HALIFAX – Recognizing its restricted mandate and the limitations of the ‘First Past the Post’ electoral system, the province’s Electoral Boundaries Commission today recommended that the Nova Scotia House of Assembly launch a public consultative process on the current voting system, and improvements to it.
“Today, the province’s Electoral Boundaries Commission recognized that under our current voting system it could not satisfy both the need to give Nova Scotians an equal vote and adequately represent Nova Scotia’s linguistic and cultural minorities,” said Andy Blair, President of Fair Vote Nova Scotia. “This is a central problem with ‘First Past the Post’ and is one reason Nova Scotians deserve a real public investigation into improving their democracy.”
“Though it is not part of the Commission’s mandate to study electoral reform or to recommend changes to the current electoral system, there were a number of submissions on this topic in the public consultation process” noted 7 of the 8-member Commission on page 21 of their final report. “Reforming the first-past-the-post (FPTP) electoral system was suggested as a means of improving Nova Scotia’s representative democracy, by more accurately translating voter preferences into seats in the legislature. The distortions introduced by the current system […] with no allowance made for popular vote totals, can be a disincentive to political participation.”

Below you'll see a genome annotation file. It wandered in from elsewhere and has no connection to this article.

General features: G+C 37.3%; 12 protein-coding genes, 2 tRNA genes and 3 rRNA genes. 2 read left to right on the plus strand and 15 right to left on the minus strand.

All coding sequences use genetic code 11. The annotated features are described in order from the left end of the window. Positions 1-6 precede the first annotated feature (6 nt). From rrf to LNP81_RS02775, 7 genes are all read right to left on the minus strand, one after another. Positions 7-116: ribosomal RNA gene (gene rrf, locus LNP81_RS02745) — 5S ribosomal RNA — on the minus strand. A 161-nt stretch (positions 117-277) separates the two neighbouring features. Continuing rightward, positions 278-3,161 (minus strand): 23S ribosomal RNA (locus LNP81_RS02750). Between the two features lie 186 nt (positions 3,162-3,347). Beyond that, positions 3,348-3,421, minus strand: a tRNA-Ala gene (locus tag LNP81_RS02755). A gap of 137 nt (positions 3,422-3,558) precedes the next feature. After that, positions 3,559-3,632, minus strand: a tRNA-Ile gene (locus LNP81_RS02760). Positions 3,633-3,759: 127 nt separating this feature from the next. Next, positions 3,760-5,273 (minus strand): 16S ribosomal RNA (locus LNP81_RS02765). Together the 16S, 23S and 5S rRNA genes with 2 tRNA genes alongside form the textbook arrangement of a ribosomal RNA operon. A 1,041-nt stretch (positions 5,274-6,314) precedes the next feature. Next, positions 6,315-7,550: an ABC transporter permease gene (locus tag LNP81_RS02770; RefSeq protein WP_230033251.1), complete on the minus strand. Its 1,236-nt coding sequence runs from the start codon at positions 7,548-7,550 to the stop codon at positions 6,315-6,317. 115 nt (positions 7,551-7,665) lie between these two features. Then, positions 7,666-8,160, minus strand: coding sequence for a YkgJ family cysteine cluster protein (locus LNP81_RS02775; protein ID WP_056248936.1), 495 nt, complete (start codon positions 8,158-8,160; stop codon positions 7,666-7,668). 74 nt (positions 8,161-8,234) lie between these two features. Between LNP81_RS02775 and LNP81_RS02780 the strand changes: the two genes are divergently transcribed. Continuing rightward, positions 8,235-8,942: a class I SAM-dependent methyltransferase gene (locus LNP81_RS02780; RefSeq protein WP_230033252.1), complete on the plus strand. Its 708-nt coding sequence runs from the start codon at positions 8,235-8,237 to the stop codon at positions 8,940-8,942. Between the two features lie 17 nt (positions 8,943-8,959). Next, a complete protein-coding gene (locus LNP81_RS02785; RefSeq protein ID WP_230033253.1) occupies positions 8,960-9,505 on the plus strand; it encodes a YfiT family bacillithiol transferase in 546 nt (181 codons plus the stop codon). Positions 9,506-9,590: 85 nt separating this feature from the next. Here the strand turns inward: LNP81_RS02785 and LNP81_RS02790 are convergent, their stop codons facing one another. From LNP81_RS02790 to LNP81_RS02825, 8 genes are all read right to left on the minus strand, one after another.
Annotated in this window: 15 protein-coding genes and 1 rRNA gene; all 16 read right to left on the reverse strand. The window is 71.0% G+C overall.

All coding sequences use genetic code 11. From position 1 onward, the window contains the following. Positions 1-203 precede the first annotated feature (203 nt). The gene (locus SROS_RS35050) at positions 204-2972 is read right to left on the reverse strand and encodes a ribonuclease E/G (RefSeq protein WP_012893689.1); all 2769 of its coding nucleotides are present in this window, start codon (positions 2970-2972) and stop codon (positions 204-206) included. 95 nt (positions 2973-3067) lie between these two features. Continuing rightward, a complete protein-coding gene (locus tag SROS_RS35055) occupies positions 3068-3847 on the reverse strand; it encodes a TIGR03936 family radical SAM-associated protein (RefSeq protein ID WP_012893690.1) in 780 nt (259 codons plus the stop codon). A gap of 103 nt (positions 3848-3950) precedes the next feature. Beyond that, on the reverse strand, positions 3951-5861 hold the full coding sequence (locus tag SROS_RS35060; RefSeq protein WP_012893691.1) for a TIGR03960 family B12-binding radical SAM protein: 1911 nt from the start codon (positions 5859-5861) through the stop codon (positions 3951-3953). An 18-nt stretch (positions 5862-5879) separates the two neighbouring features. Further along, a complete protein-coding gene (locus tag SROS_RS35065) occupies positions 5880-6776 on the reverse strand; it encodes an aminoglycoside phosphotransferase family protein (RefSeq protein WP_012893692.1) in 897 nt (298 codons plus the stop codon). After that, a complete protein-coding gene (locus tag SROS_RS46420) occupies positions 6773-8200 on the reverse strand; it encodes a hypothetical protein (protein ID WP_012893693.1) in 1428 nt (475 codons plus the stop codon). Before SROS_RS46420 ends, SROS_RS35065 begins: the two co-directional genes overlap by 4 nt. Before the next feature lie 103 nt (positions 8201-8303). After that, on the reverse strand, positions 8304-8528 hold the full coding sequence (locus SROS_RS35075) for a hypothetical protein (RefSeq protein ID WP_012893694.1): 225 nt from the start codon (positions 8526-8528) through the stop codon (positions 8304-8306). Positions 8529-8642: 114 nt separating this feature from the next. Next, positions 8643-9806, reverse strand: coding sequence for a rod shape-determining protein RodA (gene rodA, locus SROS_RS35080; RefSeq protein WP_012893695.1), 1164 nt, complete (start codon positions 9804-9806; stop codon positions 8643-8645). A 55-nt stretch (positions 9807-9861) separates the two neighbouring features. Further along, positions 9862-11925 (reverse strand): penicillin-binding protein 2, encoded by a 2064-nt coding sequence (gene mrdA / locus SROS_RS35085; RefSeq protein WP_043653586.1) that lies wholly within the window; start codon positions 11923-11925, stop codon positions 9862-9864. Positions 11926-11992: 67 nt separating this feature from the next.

“It’s not enough to simply have a Commission play with riding boundaries when so many Nova Scotians are effectively disenfranchised,” added Blair. “Our African Nova Scotian, Acadian, and Aboriginal communities are under-represented, and likely to be even more so after these riding changes. They are not alone: shamefully, women make up only 23 percent of MLAs in the House of Assembly. And as many as half of all elector’s votes are wasted - they don’t go towards electing any representative for those voters. It’s time for a citizen-driven process that will examine options to make our dysfunctional voting system fairer.”
“There appear to be significant democratic benefits to be gained from incorporating some measure of proportional representation into the current FPTP electoral system” wrote the Commission, which recommended:
“that the Nova Scotia Legislature initiate a process involving both extensive critical examination and public consultation on the current electoral system as well as possible alternatives to it.”
Fair Vote Nova Scotia is part of Fair Vote Canada, Canada’s national multi-partisan citizens’ movement promoting fair voting reform at all levels of government.
For more information, please contact:
“Towards Fair & Effective Representation” - Nova Scotia Electoral Boundaries Commission Report, Sep. 25, 2012: